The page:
Launching a new book is usually a happy occasion. There is never a question on the amount of time, sweat and tears that the author spent on the new creation and most of all, authors want everybody to know what they have achieved. Fair enough I say, especially when this involves years and years of research that come to an end in the form of a book.
That is how book launches must be and feel on paper. But the one I attended was different. The book is called México sabe México (something like Mexico tastes Mexico) and it is an anthology of 50 worth reading Mexican authors.
The session had as special guest a remarkably well-known Mexican writer, Margo Glantz, who arrived 25 min late. Now that’s a start. The panel had her in the middle, and two wonderful British academics who spoke only about how unique Margo was and how they all met in London back in the 1970s and how great her work is, and so on. The author of the book, Concepción Zayas, was nowhere to be seen as she was merged in the audience which gathered in King’s College’s Anatomy Theatre .
Margo started her presentation by talking about two authors. She said “One that is included in the anthology: Sergio Pitol and one that is not included in the book: Mario Bellatin.” (Strike one!) Then she started reading and reading and reading until half the auditorium was either asleep or looking for the nearest fire exit.
40 min into the “book launch” and nobody had mentioned a) who were the 50 writers featured in the book and b) why were they chosen.
After Margo Glantz finished reading, there were a few more comments from the panel before opening the floor for questions from the public. Question 1 obviously goes to Margo. She’s asked why did she chose to send that text to Dr. Zayas and if it had a particular meaning or relevance for her. The answer? “Oh, well it was one I had handy, sitting there, so I sent it”. (Strike 2!) I thought ” You are certainly making Dr. Zayas feel really comfortable now”.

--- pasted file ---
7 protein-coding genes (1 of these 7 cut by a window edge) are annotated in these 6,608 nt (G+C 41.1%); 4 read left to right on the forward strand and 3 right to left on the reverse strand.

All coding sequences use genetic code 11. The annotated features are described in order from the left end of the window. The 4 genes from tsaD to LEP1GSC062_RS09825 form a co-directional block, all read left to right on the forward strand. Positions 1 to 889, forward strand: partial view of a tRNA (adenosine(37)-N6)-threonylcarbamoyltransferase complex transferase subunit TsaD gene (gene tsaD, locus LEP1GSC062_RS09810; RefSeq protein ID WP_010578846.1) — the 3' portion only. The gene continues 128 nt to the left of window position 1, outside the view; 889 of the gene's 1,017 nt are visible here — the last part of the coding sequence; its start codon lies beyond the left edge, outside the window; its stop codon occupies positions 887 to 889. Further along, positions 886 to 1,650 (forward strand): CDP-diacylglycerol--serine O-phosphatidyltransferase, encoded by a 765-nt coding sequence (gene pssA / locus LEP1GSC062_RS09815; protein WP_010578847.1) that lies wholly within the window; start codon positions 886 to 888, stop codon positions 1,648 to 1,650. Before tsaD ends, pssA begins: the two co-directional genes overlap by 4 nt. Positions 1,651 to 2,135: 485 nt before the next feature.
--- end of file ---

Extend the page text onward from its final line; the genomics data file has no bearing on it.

An hour went by and still, I was wondering what this whole circus was all about. The session was getting worse, boring and irrelevant every second. So I asked Margo Glantz which young Mexican authors she considered should be translated. The answer? ” There are so many, I cannot name one right now”. Thanks, that’s really useful. I gave up. (Strike 3, batter is out)
At the end of the day, I left the event without the book (only 7 copies for sale) and still not knowing about the other 48 authors worth reading. I guess that as a marketing strategy could work really well because the only way to find out is by buying the book! Clever! But I couldn’t feel sorry for Dr. Concepcion Zayas who I’m sure did this book with lots of care and did not get the credit and recognition that she deserved in an event that proved rather unfortunate and even more, upsetting.
But with all this taken into account, I’ll buy México sabe México and will let you know what it’s all about!